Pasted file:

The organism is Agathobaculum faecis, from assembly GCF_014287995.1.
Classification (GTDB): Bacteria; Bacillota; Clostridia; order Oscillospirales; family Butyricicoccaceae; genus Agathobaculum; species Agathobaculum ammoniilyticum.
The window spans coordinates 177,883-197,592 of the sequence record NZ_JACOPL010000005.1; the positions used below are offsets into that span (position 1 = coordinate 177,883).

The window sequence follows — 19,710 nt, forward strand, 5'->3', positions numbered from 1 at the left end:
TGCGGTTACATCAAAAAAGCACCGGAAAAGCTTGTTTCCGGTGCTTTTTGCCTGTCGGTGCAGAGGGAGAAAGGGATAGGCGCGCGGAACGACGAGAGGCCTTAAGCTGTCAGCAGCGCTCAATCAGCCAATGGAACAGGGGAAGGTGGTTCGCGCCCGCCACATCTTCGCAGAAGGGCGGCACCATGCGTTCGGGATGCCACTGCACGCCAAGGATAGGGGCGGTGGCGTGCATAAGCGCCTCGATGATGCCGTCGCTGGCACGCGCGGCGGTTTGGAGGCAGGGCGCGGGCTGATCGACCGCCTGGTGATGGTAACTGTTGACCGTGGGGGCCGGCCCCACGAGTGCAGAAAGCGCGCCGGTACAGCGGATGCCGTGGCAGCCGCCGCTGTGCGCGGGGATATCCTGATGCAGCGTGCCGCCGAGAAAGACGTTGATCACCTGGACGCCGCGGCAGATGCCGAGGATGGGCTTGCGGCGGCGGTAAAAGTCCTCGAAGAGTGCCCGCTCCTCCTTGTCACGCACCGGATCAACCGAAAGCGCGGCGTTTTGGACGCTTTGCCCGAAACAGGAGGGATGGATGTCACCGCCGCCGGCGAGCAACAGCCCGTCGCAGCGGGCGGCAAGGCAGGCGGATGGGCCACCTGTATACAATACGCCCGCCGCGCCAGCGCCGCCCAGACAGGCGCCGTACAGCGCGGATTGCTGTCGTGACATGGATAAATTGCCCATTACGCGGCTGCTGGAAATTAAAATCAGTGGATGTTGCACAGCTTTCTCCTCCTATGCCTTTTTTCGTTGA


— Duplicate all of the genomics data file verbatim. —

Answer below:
The organism is Agathobaculum faecis, from assembly GCF_014287995.1.
Classification (GTDB): Bacteria; Bacillota; Clostridia; order Oscillospirales; family Butyricicoccaceae; genus Agathobaculum; species Agathobaculum ammoniilyticum.
The window spans coordinates 177,883-197,592 of the sequence record NZ_JACOPL010000005.1; the positions used below are offsets into that span (position 1 = coordinate 177,883).

The window sequence follows — 19,710 nt, forward strand, 5'->3', positions numbered from 1 at the left end:
TGCGGTTACATCAAAAAAGCACCGGAAAAGCTTGTTTCCGGTGCTTTTTGCCTGTCGGTGCAGAGGGAGAAAGGGATAGGCGCGCGGAACGACGAGAGGCCTTAAGCTGTCAGCAGCGCTCAATCAGCCAATGGAACAGGGGAAGGTGGTTCGCGCCCGCCACATCTTCGCAGAAGGGCGGCACCATGCGTTCGGGATGCCACTGCACGCCAAGGATAGGGGCGGTGGCGTGCATAAGCGCCTCGATGATGCCGTCGCTGGCACGCGCGGCGGTTTGGAGGCAGGGCGCGGGCTGATCGACCGCCTGGTGATGGTAACTGTTGACCGTGGGGGCCGGCCCCACGAGTGCAGAAAGCGCGCCGGTACAGCGGATGCCGTGGCAGCCGCCGCTGTGCGCGGGGATATCCTGATGCAGCGTGCCGCCGAGAAAGACGTTGATCACCTGGACGCCGCGGCAGATGCCGAGGATGGGCTTGCGGCGGCGGTAAAAGTCCTCGAAGAGTGCCCGCTCCTCCTTGTCACGCACCGGATCAACCGAAAGCGCGGCGTTTTGGACGCTTTGCCCGAAACAGGAGGGATGGATGTCACCGCCGCCGGCGAGCAACAGCCCGTCGCAGCGGGCGGCAAGGCAGGCGGATGGGCCACCTGTATACAATACGCCCGCCGCGCCAGCGCCGCCCAGACAGGCGCCGTACAGCGCGGATTGCTGTCGTGACATGGATAAATTGCCCATTACGCGGCTGCTGGAAATTAAAATCAGTGGATGTTGCACAGCTTTCTCCTCCTATGCCTTTTTTCGTTGA